Lingerie dresses for misses, National Cloak and Suit Company, 1908

Lingerie dresses for misses, National Cloak and Suit Company, 1908

As they were both comfortable for hot weather, and formal enough to suit more elaborate occasions, lingerie dresses formed an essential piece in the wardrobe of any young lady of the Edwardian era who aspired to be well dressed.  Lingerie blouses were also essential, instantly turning a simple skirt into a much more formal outfit.  Wardrobe guides recommended that a girl own at least one of each the following items of outerwear:

“Middy blouse, cotton, linen or silk shirt, lingerie blouse, cotton and woolen skirts, cotton wash dress, lingerie dress, wool dress for school or street, silk dress for informal occasions, party or evening gown of cotton or silk”

Lingerie blouse patterns featured in the June 1910 Ladies Home Journal magazine

Lingerie blouse patterns featured in the June 1910 Ladies Home Journal magazine

At the height of their popularity, it was possible to buy length of pre-embroidered fabric, and coordinating laces specifically to make lingerie dresses.  Matching embellishments was by no-means a necessity though: Edwardian dressmakers, and even Edwardian couturiers, happily mixed and matched types, and even shades, of lace on all sorts of garments, as well as other embellishments, including lingerie dresses.

Not everyone was a fan of lingerie dresses.  The July 1909 Ladies Home Journal called them “a mass of poor embroidery and objectionable cheap lace”

Ladies Home Journal, July 1909 contrasting a day dress in good taste, and a lingerie dress in bad taste

Dresses showing all the typical characteristics of a lingerie dress (light fabrics in light colours, lace insertion) are seen from about 1895 onwards, and were extremely popular by 1900.  However, it took a while for a name to be applied to the style, and to gain widespread popularity.    The term ‘lingerie dress’ (or blouse) was in widespread use in both the US and UK by 1905, and reached its height of popularity in clothing catalogues, fashion magazines, fashion columns, and sewing patterns between 1908 and 1916.

While their popularity was waning in the late ‘teens and into the 1920s, lingerie dresses continued to be made, worn, and mentioned in fashion columns well into the 1920s.  Similar styles are seen in blouses into the 1930s.

Alas, I do not think my terminology point is going to cure the internet of calling lingerie dresses ‘tea gowns’ – the term is too firmly entrenched, and is probably here to stay.

But at least a few more people who are making a recreation of this style of garment, or writing a book set in the era, or a reading a book written in the era will know what to call their garment, or what was meant in the book.

And if you are selling a garment of this style, well, I don’t entirely blame you for still using ‘tea gown’ to make sure you get the hits.  Hopefully you can find a way to slip in the right name too, though, and help spread the [right] word 😉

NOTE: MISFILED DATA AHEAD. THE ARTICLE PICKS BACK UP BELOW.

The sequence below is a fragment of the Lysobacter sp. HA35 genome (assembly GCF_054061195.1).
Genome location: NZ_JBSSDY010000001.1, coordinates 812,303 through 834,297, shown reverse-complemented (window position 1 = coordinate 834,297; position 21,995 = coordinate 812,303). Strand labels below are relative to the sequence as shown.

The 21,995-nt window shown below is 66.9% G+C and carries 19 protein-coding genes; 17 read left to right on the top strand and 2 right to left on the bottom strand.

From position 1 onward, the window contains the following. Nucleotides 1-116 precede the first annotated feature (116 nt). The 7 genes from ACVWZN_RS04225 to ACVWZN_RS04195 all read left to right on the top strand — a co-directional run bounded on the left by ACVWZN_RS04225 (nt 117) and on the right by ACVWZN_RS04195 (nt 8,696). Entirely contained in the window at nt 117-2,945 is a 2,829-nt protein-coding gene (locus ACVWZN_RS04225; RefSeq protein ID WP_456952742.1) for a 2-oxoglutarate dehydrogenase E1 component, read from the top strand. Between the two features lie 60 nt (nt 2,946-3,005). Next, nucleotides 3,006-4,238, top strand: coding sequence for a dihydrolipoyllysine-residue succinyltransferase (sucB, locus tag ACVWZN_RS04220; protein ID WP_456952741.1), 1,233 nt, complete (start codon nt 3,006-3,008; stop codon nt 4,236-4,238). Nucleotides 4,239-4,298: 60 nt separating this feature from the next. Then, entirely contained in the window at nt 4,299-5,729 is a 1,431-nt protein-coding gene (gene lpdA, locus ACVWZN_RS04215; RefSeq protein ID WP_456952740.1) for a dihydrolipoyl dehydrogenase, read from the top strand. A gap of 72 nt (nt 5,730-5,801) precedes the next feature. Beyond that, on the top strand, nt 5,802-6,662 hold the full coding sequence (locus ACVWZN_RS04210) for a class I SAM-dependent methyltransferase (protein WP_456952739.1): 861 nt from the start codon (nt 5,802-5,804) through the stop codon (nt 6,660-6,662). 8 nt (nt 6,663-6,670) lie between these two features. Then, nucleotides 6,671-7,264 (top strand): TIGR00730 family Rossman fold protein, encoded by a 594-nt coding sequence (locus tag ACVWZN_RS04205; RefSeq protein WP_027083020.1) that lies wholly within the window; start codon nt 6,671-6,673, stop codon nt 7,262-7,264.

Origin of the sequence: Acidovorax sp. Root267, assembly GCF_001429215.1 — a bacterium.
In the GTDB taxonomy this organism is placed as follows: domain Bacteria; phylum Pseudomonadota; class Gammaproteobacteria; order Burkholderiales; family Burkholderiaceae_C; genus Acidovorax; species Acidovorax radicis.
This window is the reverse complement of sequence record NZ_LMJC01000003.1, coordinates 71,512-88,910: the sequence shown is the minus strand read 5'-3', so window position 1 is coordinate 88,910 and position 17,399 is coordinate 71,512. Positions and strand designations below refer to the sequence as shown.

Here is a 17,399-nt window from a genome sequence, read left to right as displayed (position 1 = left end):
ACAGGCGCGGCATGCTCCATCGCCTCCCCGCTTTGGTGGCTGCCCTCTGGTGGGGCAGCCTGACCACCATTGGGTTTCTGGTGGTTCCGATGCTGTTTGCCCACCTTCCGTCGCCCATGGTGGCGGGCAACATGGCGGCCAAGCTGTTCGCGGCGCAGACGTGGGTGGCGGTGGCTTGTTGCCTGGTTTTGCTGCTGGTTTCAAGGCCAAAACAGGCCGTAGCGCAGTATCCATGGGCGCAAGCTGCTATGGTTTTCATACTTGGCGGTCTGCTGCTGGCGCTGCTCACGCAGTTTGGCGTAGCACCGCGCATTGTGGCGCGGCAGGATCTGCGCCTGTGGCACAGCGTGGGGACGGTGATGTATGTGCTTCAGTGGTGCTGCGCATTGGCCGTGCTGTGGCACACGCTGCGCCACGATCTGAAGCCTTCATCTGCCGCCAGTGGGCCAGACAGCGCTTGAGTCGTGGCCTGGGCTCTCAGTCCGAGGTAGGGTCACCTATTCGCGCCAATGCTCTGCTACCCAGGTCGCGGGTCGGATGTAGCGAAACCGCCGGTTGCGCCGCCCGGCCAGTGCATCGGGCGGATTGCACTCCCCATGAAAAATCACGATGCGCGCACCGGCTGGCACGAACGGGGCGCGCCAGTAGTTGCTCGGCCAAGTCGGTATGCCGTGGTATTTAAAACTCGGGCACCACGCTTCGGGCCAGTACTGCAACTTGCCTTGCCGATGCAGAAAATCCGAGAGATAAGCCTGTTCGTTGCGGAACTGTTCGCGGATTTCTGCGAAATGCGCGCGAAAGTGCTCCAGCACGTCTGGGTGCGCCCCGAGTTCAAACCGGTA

In short:

Lingerie dresses and lingerie blouses are garments made from lightweight cotton, linen and silk fabrics worn as both day and informal evening wear in hot climates from 1895-1935, but most popular from 1900-1925.  They feature tucks, embroidery, and lace insertion techniques originally primarily seen in undergarments: hence their name.

Lingerie dresses featured in the catalogue for the National Cloak & Suit Company, Lingerie Dresses, 1908

You can see more examples of lingerie dresses on my pinterest board.

References:

Baldt, Laura Irene. Clothing for women; selection, design, construction; a practical manual for school and home. Philadelphia: Lippincott. 1919

Complete Etiquette for Ladies & Gentlemen: A Guide to the Observances of Good Society.  London: Ward Lock & Co.  circa 1920.

Darnell, Paula Jean. Victorian to Vamp: Women’s Clothing 1900-1929. Reno, NV : Fabric Fancies. 2000

Fales, Jane.  Dressmaking: A manual for schools and colleges.  New York: Charles Schribner’s Sons.  1917.

Kemper, Rachel H. Costume. New York : Newsweek Books. 1977

Ladies Home Journal, July 1909

National Cloak & Suit Co. New York. Spring-Summer 1908

Tortora, Phyllis G. Dress, Fashion and Technology: From Prehistory to the Present.  London: Bloomsbury Press. 2015

SaveSaveSaveSave

SaveSave

SaveSave

SaveSave

A G & E Spitzer of Vienna embroidered pink chiffon and ivory satin gown with day and evening bodices, circa 1910 Sold by Kerry Taylor Auctions

Rate the Dress: Titanic era pink chiffon

From bold stripes to delicate embroidery, from bell shapes to slinky slim numbers: we’re shaking things up on Rate the Dress with a Titanic era gown with two formal bodice options. How will the rating shake out in comparison?

Last week: 1850s purple stripes and tassels

Well.  It got compared to a circus tent.  Multiple times.  And lots of you really, really don’t like tassels.  And false fronts.  And the purple was hardly universally popular – not to mention there were diametrically opposite opinions about which possible shade was better!